It is easy to understand why, with the name heat pump, many persons assume that these appliances are heating systems. They do provide efficient heating, but most heat pumps also provide reliable cooling. In fact, their ability to provide energy-efficient comfort throughout the year is one of their main advantages.
The most common variety is the split-system air-source heat pump. Similar to a split-system central air conditioner, these appliances have an inside air handler connected to an outside compressor unit by a conduit that contains power and refrigerant lines. Each unit contains copper coils that carry refrigerant. So how does a heat pump work to cool and heat your home?
How a Heat Pump Works
Rather than using fuel or electricity to create cool or warm air, an air-source heat pump moves heat from one location to another. It does this with a refrigerant solution that transitions easily between a gas and a liquid. Each time it makes that transition, the refrigerant either absorbs heat from the air or releases heat as the solution is pumped through the coils.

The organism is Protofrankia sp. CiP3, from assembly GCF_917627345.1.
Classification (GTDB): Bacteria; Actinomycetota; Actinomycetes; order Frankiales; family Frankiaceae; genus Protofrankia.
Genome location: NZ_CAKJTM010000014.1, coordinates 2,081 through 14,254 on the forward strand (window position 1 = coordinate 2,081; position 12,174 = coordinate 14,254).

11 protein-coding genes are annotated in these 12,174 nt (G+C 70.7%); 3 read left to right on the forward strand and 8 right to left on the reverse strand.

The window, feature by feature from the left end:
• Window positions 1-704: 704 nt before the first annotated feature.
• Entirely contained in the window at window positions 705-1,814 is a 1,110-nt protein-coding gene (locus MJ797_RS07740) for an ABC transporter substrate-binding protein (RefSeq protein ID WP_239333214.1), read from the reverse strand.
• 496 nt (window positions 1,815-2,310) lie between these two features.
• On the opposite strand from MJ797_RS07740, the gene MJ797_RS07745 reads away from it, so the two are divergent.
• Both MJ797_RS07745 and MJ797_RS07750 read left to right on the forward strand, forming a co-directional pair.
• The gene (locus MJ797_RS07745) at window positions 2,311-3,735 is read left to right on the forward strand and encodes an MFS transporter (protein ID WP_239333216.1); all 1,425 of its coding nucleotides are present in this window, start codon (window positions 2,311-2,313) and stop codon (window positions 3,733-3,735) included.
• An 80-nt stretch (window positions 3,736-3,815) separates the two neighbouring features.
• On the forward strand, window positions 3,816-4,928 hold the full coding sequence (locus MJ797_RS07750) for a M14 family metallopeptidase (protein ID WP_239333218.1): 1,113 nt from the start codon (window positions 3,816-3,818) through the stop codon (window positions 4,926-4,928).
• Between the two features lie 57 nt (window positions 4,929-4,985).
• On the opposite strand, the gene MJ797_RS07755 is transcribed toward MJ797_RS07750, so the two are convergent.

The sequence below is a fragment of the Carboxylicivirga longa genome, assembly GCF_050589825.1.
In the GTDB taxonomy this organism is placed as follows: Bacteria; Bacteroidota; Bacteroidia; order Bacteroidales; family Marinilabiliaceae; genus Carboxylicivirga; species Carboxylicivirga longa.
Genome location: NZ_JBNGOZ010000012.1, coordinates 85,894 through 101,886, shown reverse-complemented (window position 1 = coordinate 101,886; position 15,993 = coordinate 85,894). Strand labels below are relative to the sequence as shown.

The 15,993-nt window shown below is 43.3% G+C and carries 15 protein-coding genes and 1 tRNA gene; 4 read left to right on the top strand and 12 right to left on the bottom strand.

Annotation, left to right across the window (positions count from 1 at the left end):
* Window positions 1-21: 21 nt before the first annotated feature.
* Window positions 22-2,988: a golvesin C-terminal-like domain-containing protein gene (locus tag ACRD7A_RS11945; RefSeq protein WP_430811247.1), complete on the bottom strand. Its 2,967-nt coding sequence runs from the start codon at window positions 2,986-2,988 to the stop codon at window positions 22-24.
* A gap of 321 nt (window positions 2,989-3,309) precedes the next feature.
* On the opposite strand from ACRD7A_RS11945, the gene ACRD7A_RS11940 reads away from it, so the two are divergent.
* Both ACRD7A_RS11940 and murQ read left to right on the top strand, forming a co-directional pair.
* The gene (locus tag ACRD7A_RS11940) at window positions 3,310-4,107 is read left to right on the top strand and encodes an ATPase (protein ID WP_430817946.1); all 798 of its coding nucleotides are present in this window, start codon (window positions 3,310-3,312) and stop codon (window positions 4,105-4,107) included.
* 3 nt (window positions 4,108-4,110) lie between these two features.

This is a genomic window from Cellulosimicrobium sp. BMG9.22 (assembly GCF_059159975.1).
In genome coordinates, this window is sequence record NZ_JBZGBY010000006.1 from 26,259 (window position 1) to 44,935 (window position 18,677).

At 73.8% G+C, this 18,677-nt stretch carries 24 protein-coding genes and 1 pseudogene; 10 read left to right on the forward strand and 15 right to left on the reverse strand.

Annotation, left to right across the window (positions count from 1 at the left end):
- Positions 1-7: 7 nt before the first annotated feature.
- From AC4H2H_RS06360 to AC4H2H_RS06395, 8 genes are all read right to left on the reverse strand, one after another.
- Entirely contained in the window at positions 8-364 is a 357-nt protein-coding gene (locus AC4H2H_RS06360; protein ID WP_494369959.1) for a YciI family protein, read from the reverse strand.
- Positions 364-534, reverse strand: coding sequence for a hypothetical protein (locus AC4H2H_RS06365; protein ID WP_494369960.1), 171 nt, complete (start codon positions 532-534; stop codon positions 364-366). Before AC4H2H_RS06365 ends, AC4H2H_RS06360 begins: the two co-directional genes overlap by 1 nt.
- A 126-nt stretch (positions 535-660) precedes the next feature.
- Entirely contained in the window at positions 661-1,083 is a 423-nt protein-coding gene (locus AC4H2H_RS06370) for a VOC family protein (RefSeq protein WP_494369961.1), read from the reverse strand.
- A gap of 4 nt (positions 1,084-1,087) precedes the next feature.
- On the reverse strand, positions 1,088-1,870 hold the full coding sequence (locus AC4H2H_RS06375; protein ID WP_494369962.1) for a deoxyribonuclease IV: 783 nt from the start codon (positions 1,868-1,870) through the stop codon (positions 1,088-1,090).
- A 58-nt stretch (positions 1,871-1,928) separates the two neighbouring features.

For heating, the refrigerant extracts heat energy from the ground or outside air, and transfers it into your home, where it converts back into a liquid, releasing that heat into the indoor air. A blower circulates the warm air via ductwork throughout your home.
For cooling, the heat pump operates very much like a central air conditioner. The refrigerant absorbs heat energy from the inside air and transports it outside, where it is released into the air. The removal of indoor heat results in cool air that blows throughout the house for summertime comfort. Heat pumps come with a reversing valve that controls the direction in which the refrigerant moves, whether for heating or cooling.
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